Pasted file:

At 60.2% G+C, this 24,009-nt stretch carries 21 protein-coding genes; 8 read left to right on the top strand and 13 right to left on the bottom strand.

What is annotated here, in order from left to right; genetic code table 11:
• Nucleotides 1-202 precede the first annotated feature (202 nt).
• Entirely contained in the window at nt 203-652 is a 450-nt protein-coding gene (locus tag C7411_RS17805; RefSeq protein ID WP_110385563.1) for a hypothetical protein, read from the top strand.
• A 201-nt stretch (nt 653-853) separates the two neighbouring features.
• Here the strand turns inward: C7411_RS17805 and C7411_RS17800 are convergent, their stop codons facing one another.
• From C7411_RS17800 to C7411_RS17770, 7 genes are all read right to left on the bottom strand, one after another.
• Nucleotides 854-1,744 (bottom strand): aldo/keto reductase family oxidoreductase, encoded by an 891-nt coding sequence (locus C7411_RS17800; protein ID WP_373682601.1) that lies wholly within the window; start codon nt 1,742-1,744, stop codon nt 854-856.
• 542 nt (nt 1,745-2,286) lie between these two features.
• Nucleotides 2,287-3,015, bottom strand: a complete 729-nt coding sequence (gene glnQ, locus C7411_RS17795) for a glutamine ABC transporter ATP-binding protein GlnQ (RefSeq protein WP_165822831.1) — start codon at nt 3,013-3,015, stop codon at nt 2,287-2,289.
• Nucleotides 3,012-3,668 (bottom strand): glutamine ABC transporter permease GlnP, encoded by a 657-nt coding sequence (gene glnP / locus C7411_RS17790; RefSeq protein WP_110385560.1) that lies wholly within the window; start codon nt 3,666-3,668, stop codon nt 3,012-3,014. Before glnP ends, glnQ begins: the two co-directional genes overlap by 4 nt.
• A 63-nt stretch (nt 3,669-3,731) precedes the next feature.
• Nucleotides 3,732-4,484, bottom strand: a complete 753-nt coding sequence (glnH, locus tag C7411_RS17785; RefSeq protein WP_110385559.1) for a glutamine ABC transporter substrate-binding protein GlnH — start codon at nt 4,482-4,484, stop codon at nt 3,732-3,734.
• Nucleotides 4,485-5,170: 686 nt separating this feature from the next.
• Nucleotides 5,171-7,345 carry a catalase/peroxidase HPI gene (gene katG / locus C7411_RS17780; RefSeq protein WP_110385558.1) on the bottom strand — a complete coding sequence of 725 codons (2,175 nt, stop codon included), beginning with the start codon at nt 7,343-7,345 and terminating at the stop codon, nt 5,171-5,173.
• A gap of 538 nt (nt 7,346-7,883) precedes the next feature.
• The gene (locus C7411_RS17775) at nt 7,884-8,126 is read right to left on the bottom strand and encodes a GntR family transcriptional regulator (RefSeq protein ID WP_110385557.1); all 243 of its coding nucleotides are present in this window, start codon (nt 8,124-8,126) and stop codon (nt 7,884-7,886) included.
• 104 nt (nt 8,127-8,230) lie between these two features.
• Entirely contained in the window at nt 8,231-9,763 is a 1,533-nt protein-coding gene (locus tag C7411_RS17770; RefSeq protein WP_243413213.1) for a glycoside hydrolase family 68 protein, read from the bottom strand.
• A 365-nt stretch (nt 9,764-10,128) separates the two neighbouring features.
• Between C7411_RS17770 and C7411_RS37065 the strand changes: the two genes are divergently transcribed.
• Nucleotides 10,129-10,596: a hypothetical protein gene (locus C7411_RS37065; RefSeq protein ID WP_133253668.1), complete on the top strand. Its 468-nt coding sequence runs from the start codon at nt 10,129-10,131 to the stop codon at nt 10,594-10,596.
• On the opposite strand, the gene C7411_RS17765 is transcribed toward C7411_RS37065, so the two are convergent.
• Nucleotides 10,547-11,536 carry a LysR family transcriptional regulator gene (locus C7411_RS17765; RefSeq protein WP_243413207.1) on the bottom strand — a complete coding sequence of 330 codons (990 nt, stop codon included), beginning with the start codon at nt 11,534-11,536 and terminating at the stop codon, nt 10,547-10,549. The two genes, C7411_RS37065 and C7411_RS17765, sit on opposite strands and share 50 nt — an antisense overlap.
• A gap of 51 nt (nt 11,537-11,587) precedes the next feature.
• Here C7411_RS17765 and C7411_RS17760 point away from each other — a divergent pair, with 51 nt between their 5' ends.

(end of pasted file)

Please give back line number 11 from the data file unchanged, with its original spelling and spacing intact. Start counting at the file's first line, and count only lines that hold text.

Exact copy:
• Nucleotides 3,012-3,668 (bottom strand): glutamine ABC transporter permease GlnP, encoded by a 657-nt coding sequence (gene glnP / locus C7411_RS17790; RefSeq protein WP_110385560.1) that lies wholly within the window; start codon nt 3,666-3,668, stop codon nt 3,012-3,014. Before glnP ends, glnQ begins: the two co-directional genes overlap by 4 nt.